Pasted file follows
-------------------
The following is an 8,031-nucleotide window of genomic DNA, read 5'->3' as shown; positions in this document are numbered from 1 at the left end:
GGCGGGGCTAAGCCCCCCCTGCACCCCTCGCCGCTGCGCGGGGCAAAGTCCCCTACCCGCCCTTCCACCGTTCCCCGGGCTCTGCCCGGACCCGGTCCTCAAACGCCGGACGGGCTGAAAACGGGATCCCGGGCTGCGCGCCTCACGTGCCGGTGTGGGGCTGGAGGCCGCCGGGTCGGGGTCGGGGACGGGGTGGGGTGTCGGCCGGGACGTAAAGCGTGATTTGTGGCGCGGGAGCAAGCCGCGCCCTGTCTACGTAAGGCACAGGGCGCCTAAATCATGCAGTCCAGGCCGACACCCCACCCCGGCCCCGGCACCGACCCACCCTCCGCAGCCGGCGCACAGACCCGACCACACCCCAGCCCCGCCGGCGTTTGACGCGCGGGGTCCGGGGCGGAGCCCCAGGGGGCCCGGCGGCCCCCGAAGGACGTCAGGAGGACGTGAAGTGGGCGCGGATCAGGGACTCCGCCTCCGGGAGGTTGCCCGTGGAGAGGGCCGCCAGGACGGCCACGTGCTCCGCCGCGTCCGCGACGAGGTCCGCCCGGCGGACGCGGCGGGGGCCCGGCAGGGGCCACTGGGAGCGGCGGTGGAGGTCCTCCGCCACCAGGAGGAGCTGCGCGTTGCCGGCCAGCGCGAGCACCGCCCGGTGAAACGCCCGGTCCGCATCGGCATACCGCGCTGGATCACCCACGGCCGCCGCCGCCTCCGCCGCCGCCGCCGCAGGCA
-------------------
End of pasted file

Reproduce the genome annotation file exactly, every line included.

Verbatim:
The following is an 8,031-nucleotide window of genomic DNA, read 5'->3' as shown; positions in this document are numbered from 1 at the left end:
GGCGGGGCTAAGCCCCCCCTGCACCCCTCGCCGCTGCGCGGGGCAAAGTCCCCTACCCGCCCTTCCACCGTTCCCCGGGCTCTGCCCGGACCCGGTCCTCAAACGCCGGACGGGCTGAAAACGGGATCCCGGGCTGCGCGCCTCACGTGCCGGTGTGGGGCTGGAGGCCGCCGGGTCGGGGTCGGGGACGGGGTGGGGTGTCGGCCGGGACGTAAAGCGTGATTTGTGGCGCGGGAGCAAGCCGCGCCCTGTCTACGTAAGGCACAGGGCGCCTAAATCATGCAGTCCAGGCCGACACCCCACCCCGGCCCCGGCACCGACCCACCCTCCGCAGCCGGCGCACAGACCCGACCACACCCCAGCCCCGCCGGCGTTTGACGCGCGGGGTCCGGGGCGGAGCCCCAGGGGGCCCGGCGGCCCCCGAAGGACGTCAGGAGGACGTGAAGTGGGCGCGGATCAGGGACTCCGCCTCCGGGAGGTTGCCCGTGGAGAGGGCCGCCAGGACGGCCACGTGCTCCGCCGCGTCCGCGACGAGGTCCGCCCGGCGGACGCGGCGGGGGCCCGGCAGGGGCCACTGGGAGCGGCGGTGGAGGTCCTCCGCCACCAGGAGGAGCTGCGCGTTGCCGGCCAGCGCGAGCACCGCCCGGTGAAACGCCCGGTCCGCATCGGCATACCGCGCTGGATCACCCACGGCCGCCGCCGCCTCCGCCGCCGCCGCCGCAGGCA